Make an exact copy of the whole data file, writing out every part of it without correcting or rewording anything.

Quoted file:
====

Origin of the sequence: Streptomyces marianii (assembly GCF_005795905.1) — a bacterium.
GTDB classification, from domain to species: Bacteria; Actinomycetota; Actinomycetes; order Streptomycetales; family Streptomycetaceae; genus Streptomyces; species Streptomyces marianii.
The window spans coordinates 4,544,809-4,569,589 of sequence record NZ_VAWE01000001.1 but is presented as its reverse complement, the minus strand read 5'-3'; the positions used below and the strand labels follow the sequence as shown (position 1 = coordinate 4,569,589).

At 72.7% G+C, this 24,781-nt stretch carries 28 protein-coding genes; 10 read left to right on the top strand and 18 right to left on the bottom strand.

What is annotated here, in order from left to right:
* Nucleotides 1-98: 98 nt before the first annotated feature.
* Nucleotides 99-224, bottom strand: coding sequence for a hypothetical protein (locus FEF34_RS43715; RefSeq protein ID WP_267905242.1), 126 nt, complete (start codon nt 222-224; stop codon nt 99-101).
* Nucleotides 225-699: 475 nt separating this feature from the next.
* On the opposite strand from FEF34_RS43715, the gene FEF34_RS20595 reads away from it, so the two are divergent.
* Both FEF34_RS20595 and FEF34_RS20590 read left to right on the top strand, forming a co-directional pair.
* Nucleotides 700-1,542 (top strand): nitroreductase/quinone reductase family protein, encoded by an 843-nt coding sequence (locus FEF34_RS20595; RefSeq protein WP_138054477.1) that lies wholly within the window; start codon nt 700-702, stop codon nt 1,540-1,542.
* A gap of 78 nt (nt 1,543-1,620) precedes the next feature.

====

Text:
Origin of the sequence: Streptomyces marianii (assembly GCF_005795905.1) — a bacterium.
GTDB classification, from domain to species: Bacteria; Actinomycetota; Actinomycetes; order Streptomycetales; family Streptomycetaceae; genus Streptomyces; species Streptomyces marianii.
The window spans coordinates 4,544,809-4,569,589 of sequence record NZ_VAWE01000001.1 but is presented as its reverse complement, the minus strand read 5'-3'; the positions used below and the strand labels follow the sequence as shown (position 1 = coordinate 4,569,589).

At 72.7% G+C, this 24,781-nt stretch carries 28 protein-coding genes; 10 read left to right on the top strand and 18 right to left on the bottom strand.

What is annotated here, in order from left to right:
* Nucleotides 1-98: 98 nt before the first annotated feature.
* Nucleotides 99-224, bottom strand: coding sequence for a hypothetical protein (locus FEF34_RS43715; RefSeq protein ID WP_267905242.1), 126 nt, complete (start codon nt 222-224; stop codon nt 99-101).
* Nucleotides 225-699: 475 nt separating this feature from the next.
* On the opposite strand from FEF34_RS43715, the gene FEF34_RS20595 reads away from it, so the two are divergent.
* Both FEF34_RS20595 and FEF34_RS20590 read left to right on the top strand, forming a co-directional pair.
* Nucleotides 700-1,542 (top strand): nitroreductase/quinone reductase family protein, encoded by an 843-nt coding sequence (locus FEF34_RS20595; RefSeq protein WP_138054477.1) that lies wholly within the window; start codon nt 700-702, stop codon nt 1,540-1,542.
* A gap of 78 nt (nt 1,543-1,620) precedes the next feature.